Venice Celebrates Earth Day

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Coretta Wilkinson, Reporter

Venice students and staff will be showing their appreciation for the Earth in many different ways for Earth Day this Friday.

Heal The Bay is hosting the in-person event out on the front lawn from periods two through five and during nutrition and lunch. 

The festival will have environmentally focused club booths, and classes will present projects about environmental issues.

Junior Maya Velasco is the event coordinator for Heal the Bay and Secretary for Garden Club.

“I have been celebrating Earth Day since I was little,” she said. “My mother was also a member of organizations like Greenpeace and Sierra Club, exposing me to documentaries and current events constantly. However, I really began taking action on Earth Day when we got Heal The Bay involved last year.”

Heal the Bay is also hosting three 30-Day Eco Challenges—a food waste challenge, a recycling challenge, and a compost challenge. 

“The food waste activity challenges students daily to a different goal at tracking and minimizing food waste,” Velasco said. “Our recycling challenge simply prompts students to track an item they recycle daily. And lastly, our compost challenge, sponsored by a collaboration we have with the Garden Club, tasks students to track what items they can and do compost over the month-long period.”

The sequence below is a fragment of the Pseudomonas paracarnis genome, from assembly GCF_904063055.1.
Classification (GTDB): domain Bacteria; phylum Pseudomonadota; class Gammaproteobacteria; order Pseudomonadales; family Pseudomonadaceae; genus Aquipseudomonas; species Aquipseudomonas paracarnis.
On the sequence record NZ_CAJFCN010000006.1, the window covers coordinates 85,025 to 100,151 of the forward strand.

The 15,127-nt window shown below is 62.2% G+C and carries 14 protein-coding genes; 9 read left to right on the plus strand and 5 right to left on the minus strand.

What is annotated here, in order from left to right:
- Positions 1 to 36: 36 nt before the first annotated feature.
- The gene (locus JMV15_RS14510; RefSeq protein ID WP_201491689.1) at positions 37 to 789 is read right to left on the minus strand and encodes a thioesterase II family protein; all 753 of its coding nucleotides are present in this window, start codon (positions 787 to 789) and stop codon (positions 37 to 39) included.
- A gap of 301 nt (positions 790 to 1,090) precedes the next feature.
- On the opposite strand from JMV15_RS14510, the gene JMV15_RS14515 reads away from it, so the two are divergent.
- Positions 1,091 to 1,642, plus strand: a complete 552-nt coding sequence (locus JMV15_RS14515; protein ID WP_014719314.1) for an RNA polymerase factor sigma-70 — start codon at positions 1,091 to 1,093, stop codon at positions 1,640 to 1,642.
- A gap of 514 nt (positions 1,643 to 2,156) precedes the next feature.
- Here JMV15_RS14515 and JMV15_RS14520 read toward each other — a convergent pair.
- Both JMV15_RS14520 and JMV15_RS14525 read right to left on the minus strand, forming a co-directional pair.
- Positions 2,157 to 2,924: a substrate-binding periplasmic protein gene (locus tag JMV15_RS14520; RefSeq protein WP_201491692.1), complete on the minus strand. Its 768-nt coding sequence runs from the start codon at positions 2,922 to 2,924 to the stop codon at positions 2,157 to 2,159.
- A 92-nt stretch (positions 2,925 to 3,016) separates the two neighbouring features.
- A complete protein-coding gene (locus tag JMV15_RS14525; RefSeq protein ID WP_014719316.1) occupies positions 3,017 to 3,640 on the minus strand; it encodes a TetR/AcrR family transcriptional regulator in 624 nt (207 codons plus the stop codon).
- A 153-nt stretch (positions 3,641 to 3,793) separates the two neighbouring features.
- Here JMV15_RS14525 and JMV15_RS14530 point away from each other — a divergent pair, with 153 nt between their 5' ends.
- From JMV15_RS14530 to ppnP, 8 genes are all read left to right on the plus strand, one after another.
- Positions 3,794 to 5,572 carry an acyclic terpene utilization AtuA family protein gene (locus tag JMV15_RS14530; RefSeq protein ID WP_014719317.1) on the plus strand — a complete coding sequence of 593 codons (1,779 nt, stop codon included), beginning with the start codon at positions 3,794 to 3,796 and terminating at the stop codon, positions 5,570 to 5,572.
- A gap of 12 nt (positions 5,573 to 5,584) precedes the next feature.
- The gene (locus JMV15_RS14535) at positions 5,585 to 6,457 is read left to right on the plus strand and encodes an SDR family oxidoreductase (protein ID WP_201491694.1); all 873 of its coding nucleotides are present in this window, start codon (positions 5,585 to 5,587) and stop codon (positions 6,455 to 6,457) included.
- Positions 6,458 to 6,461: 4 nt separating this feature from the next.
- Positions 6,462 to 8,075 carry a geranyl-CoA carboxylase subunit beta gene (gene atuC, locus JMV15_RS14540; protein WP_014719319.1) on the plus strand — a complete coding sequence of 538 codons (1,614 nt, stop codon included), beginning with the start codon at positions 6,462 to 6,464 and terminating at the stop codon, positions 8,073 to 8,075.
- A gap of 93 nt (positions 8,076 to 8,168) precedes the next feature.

There is also an Earth Day Art Contest.

“The Earth Day Art Contest encourages students to take pieces of trash, any items they would normally throw away, or even unused materials to create any piece of art,” Velasco said.

Velasco is excited for the Earth Day events and hopes students will learn more ways they can help the community.

“Earth Day is an opportunity to share my passion for environmental justice, show other students and individuals the rising dangers of environmental issues occuring around the world, and get others involved and determined to follow the same,” she said. 

Japanese teacher Hiroko Nomachi is currently teaching her students how people recycle in Japan. She has celebrated Earth Day for years.

“It’s been a tradition for at least 10 years to have a school-wide event, so that we can incorporate all the students to show what they learned and to help others understand,” Nomachi said. “Students can learn from it and possibly change their behavior so that they can take steps to ensure a safer future world.” 

Nomachi is optimistic that these events and projects will encourage students to get more involved.

“Earth Day for me means that we are having more people, adults and students, more aware and conscious of their footprint and what they leave behind. I’m hoping that we’re able to leave the Earth in a better place than we found it so that future generations will have a cleaner and safer place.”